On August 21, 2005
during the week of the Israeli withdrawal
from the Gaza Strip, a historic concert
took place given by The West-Eastern
Divan Orchestra. This Orchestra was
the product of a remarkable friendship
between the renowned Israeli conductor
Daniel Barenboim and the late Palestinian-born
writer Edward Said. It is a unique musical
collaboration dedicated to further the
cause of peaceful coexistence in the
Middle East. Barenboim makes it clear
that music cannot bring about peace
but can bring about a greater understanding
between young people of different cultures.
The orchestra is a creation of Barenboim
and aims for closer Israeli/Palestinian
co-operation. It contains the finest
young musicians between the ages of
14 and 25 from both sides of the divide
and includes Israelis, Palestinians,
Libyans, Syrians and some young people
This new DVD includes
repertoire for which Barenboim is renowned:
Mozart's Sinfonia Concertante in E-flat
major, Beethoven's Symphony No. 5 and
Elgar's Nimrod (from Enigma Variations).
The West-Eastern Divan Orchestra's appearance
at the 2005 Proms, including a performance
of the Mozart, was quite wonderful and
I can say my 82 year old mother thought
it the best Prom she’d ever seen!
A quite wonderful performance
of a marvellous piece. There are people
around who question that the work IS
Mozart; well I’m not one of them. This
is superlative and life-affirming music-making.
The four soloists who come from the
orchestra have wonderful interplay under
the encouragement of Barenboim who is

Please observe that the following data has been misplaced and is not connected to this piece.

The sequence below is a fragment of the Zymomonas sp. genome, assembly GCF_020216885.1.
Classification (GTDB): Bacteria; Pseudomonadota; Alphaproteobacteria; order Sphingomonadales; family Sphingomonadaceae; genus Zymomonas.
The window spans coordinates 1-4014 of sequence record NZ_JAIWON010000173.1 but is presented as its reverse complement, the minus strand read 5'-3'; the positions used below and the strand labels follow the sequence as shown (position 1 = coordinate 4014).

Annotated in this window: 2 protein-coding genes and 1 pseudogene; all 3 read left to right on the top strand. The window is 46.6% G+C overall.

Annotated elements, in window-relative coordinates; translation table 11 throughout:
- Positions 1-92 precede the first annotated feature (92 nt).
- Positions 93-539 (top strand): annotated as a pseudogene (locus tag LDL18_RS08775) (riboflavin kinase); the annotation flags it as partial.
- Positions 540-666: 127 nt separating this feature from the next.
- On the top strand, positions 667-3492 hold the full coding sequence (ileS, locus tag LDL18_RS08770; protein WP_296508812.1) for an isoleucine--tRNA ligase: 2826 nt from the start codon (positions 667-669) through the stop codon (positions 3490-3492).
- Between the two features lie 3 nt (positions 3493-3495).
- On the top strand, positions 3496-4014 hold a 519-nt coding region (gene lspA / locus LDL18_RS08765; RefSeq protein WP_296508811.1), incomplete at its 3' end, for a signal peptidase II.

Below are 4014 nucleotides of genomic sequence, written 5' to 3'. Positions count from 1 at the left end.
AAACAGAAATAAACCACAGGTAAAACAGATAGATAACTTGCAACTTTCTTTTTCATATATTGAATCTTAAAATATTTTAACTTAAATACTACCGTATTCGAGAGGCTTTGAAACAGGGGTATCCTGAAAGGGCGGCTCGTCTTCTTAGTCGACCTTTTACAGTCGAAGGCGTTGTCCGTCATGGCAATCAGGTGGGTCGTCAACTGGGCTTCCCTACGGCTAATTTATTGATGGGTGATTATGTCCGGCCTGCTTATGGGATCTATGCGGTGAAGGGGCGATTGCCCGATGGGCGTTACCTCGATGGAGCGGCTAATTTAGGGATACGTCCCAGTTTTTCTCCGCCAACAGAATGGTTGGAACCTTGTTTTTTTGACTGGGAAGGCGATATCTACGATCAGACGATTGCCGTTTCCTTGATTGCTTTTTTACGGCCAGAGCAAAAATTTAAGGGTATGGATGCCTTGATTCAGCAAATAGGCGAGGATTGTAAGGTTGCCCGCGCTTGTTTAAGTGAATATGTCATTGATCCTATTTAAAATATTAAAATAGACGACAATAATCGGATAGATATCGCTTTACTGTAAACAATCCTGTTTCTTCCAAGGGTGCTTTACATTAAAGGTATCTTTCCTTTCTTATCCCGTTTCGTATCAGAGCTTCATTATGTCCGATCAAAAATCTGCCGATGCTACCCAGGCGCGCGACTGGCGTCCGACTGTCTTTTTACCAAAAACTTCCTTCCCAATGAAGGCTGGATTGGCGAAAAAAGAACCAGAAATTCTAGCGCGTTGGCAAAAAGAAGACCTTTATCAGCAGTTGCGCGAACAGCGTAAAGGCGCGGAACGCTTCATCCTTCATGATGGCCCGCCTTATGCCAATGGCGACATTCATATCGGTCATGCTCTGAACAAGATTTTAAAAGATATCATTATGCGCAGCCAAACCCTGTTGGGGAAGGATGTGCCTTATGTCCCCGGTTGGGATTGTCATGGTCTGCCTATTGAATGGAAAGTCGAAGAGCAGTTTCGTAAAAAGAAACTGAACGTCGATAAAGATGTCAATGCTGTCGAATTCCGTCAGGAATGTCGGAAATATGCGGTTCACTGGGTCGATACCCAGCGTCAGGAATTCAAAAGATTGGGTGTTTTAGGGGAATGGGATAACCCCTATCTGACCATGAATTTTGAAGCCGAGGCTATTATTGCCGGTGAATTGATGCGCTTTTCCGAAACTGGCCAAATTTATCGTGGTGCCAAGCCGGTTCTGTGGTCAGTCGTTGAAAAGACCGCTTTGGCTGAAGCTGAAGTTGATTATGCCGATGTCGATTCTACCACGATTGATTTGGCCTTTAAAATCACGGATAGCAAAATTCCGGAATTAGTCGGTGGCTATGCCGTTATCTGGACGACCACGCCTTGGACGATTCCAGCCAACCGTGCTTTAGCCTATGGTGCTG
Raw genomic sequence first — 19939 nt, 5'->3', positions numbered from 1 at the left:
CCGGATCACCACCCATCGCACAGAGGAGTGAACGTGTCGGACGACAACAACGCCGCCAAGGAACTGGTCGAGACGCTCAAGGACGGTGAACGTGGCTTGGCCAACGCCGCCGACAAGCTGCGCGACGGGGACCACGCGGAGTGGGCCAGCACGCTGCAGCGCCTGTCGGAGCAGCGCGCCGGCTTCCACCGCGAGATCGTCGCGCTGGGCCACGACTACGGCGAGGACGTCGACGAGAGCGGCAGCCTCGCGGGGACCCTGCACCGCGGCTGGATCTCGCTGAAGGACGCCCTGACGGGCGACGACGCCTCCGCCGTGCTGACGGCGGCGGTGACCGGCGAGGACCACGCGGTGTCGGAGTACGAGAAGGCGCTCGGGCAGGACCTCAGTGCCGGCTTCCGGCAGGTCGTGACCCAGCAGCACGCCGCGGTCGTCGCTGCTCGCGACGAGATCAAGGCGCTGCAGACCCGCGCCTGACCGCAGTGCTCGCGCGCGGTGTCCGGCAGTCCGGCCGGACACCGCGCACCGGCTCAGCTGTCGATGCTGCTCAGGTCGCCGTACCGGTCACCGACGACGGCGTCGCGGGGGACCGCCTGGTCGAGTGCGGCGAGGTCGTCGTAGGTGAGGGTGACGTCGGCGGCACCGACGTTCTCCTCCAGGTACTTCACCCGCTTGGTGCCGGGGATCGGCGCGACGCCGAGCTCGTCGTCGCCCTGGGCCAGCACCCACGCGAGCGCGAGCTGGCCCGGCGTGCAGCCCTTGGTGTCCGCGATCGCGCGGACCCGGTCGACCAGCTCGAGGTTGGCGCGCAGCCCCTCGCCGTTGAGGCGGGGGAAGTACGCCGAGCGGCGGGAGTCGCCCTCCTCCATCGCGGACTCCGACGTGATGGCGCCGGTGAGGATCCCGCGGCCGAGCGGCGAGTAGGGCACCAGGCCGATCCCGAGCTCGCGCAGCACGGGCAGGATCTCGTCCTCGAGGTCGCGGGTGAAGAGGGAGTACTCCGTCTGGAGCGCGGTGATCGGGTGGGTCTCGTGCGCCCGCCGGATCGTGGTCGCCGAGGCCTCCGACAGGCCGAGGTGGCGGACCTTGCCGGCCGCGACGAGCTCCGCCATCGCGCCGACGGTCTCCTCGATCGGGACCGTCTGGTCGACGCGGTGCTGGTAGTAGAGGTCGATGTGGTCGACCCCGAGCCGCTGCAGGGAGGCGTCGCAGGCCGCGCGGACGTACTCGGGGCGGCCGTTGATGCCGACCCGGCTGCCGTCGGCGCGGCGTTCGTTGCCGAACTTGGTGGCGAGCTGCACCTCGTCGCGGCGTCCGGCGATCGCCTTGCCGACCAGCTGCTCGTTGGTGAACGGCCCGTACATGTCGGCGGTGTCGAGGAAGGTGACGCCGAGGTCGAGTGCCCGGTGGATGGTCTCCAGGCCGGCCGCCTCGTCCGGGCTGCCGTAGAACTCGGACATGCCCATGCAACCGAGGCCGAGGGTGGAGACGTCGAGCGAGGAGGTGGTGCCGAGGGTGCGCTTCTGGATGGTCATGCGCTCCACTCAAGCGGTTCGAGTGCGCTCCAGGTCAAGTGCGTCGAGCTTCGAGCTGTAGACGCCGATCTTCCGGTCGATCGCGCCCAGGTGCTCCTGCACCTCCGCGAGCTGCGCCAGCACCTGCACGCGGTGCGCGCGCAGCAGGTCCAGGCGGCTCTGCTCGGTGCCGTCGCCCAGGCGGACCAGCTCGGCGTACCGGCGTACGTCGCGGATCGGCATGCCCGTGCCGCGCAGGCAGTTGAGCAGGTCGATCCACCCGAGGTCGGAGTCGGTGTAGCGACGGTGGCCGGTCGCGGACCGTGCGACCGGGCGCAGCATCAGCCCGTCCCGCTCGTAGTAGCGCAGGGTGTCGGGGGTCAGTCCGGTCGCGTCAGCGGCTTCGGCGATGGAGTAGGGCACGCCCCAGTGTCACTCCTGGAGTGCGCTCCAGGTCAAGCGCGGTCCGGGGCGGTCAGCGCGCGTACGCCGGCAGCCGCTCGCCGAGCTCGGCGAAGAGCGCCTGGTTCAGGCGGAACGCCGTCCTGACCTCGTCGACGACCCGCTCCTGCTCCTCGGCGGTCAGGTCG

one of the great Mozartians. After the
exciting first movement and lovely Andante
we have a brilliant rendition of the
finale. All well filmed with moving
shots of the entranced audience; their
appreciation at the end is the mark
of an excellent version which would
stand up equally well simply as a CD.
Beethoven Fifth Symphony
After an explosive
start I’m struck by the speed of the
first movement – no hanging about here.
The film is excellent in bringing home
the excitement of Beethoven’s music.
The opening chord is often seen as fate
knocking on the door - how appropriate
here in Ramallah. The orchestra playing
their heart out under inspired conducting
and the audience are in awe of what
is happening. Slight roughness at times
reminds us of the fact that this work
was written during the Napoleonic wars;
here is music played by battle instruments.
A supreme and moving slow movement again
highlights the woodwind and brass. Barenboim,
as ever, is great at drawing out the
colours of the orchestra. The allegro
brings out the military background to
the music juxtaposed with the underlying
striving for humanity. The moments before
the crescendo are spellbinding. The
allegro is so inspiring that it is difficult
to stop standing and applauding as it
storms to a glorious finale. This is
a Beethoven 5th on par with
Tennstedt (Proms: 30 August 1990 on
BBC Legends 41582).
After moving speeches
we have Nimrod which is evocative
especially in view of Barenboim’s association
with Elgar. This is a very good rendition.
I would love to hear the whole work.
A sad but affirming finale from a great
As well as the concert
there is a striking documentary filmed
over six years which shows what a wonderful
project this is. I am really impressed
by Barenboim’s enthusiasm and the efforts
he has made as a Jew.
The sound when played
through competent stereo equipment is
terrific as is the picture. This is
a wonderful DVD of an historic and momentous
event. Moreover it is not just to play
once. I will turn to it whenever I want
to be inspired and reminded of the infinite
power of music.
As one of the orchestra
says "So exciting it is hard not
David R Dunsmore